It took Donatello and I a while to get the hang of this starter/sourdough thing, but we finally have and what we made together was truly glorious.

If you take a look at the ingredients list, you’ll see that this recipe is definitely for beginners. In the first place, it uses a combination of sourdough starter and active dry yeast, which helps to ensure that the dough will still rise without needing the starter to be absolutely perfect. In the second place, there aren’t any other flavorings for the dough besides salt. Now it tastes delicious exactly as written, but in subsequent bakings I have also incorporated dry herbs and pepper into the dough, which just upped the taste factor even more.

Lastly, My recipe makes a LOT of bread. A LOT. This was on purpose, as I wanted a loaf that would pretty much fill my six quart Dutch Oven, and that’s exactly what this did. But If you prefer, you can definitely halve the recipe and still come out with a smaller, but just as delicious loaf of sourdough bread.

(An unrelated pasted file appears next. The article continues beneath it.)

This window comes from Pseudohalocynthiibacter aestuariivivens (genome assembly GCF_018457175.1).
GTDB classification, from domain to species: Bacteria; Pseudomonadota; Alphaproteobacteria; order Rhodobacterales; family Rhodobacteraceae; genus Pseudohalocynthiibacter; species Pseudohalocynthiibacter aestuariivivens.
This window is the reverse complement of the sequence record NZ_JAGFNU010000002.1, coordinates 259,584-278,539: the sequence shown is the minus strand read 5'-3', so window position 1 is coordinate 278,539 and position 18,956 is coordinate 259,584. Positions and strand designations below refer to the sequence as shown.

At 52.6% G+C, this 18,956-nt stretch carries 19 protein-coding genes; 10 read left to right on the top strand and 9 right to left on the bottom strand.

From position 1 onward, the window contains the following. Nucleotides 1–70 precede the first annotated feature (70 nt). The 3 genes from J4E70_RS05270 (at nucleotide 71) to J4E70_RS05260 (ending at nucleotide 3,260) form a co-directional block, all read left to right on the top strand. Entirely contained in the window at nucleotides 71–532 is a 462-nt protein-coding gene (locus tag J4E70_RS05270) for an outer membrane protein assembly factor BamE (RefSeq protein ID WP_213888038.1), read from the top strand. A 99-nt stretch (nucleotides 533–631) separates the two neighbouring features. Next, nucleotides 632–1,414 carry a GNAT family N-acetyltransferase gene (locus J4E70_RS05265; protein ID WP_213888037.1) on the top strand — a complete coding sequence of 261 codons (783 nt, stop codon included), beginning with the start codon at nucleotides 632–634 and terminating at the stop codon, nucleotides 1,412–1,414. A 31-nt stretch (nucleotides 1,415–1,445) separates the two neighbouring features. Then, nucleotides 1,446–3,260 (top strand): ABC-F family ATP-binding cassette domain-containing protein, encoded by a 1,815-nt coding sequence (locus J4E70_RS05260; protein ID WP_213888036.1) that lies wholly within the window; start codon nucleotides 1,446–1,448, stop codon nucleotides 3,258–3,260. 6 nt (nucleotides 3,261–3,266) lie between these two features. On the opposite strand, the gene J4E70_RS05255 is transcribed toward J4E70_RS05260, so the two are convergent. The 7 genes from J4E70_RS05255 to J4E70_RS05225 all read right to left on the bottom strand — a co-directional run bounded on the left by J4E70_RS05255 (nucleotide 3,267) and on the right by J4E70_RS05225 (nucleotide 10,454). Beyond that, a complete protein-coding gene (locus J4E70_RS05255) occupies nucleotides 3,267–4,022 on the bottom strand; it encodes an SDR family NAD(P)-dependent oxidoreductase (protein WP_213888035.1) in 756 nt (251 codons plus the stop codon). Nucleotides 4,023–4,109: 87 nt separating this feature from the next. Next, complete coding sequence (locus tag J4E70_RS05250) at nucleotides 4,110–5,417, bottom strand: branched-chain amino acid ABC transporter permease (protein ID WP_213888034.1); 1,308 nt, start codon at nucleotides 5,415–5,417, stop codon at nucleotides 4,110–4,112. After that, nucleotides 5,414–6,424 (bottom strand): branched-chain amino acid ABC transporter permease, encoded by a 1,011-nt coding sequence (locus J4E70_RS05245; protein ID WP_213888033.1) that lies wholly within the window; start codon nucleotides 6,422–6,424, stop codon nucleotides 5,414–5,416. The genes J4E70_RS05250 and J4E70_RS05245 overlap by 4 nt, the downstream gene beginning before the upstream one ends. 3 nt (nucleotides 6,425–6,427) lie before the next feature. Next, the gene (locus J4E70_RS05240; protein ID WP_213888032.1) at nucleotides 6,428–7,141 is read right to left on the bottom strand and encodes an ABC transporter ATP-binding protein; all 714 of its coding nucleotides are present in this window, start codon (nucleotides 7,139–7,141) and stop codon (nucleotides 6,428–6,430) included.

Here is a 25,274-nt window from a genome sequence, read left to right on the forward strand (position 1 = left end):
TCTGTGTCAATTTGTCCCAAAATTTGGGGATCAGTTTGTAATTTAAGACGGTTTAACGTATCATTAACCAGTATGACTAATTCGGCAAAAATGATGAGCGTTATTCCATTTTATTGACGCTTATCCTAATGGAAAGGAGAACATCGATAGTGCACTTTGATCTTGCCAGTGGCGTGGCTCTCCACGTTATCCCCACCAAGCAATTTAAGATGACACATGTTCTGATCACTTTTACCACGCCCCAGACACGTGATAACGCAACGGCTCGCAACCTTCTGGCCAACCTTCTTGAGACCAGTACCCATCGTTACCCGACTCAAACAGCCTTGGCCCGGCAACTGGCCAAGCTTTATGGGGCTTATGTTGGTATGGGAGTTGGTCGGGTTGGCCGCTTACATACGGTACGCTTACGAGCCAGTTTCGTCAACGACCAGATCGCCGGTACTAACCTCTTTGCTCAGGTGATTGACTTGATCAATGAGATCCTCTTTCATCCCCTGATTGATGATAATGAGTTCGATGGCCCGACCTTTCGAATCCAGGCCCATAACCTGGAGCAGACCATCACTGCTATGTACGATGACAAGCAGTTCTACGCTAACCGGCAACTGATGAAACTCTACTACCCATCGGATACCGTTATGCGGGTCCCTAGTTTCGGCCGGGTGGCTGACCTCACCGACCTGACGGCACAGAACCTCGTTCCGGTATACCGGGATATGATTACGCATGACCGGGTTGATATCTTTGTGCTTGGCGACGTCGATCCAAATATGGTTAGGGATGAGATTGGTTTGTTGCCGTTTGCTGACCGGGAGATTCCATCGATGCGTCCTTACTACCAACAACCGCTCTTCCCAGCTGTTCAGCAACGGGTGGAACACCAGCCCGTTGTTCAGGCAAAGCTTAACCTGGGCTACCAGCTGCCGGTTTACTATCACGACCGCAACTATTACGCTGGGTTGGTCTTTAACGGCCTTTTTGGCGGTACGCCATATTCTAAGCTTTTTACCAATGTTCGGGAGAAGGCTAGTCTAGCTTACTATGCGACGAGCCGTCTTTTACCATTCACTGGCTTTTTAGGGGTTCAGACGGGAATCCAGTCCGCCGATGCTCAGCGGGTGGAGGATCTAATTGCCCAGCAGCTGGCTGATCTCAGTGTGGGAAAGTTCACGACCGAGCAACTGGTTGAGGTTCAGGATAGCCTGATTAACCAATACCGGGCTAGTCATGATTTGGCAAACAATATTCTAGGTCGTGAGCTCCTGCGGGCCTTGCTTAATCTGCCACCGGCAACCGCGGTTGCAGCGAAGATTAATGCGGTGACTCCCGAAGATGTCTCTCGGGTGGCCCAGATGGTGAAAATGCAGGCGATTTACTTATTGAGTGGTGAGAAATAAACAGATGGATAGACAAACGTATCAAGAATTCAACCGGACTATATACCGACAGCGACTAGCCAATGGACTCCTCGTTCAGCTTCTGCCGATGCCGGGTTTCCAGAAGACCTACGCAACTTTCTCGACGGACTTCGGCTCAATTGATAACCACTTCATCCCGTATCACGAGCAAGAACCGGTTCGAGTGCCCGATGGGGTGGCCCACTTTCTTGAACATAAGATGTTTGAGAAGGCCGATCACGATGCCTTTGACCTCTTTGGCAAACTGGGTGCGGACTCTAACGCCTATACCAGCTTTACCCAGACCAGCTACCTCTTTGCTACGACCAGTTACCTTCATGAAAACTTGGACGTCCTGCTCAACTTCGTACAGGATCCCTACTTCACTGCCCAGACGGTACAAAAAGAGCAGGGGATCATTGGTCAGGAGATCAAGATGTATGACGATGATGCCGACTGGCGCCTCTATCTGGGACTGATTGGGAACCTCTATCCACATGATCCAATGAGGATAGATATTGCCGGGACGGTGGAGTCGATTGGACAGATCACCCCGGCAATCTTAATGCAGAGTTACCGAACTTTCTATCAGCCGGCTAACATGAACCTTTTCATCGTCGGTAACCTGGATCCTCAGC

Here’s to the doing and the learning of Accomplishment….


Rustic Sourdough Bread

Recipe Adapted from King Arthur Flour


  • 2 cups (454 grams) ripe sourdough starter, stirred down (I used King Arthur’s recipe for sourdough starter, which can be found here.)
  • 1 1/2 cups (680 grams) lukewarm water
  • 2 teaspoons active dry yeast
  • 1 tablespoon white sugar
  • 5 teaspoons salt
  • 10 cups (1204 grams) all purpose flour


Sprinkle the active dry yeast on top of the warm water, then sprinkle the sugar on top. Allow to sit about 10 minutes, until proofed and frothy.

Meanwhile, combine the remaining dry ingredients together in the bowl of a large standing mixer and stir together with a large fork.

Make a well in the center of the ingredients and pour in the sourdough starter and yeast-water mixture.

Use the dough hook to stir until a smooth dough comes together. (I’ve had days where I needed to add more flour, I’ve had days where I needed to add more water. This is probably just going to depend upon the weather, the time of year, and the temperature of your kitchen.)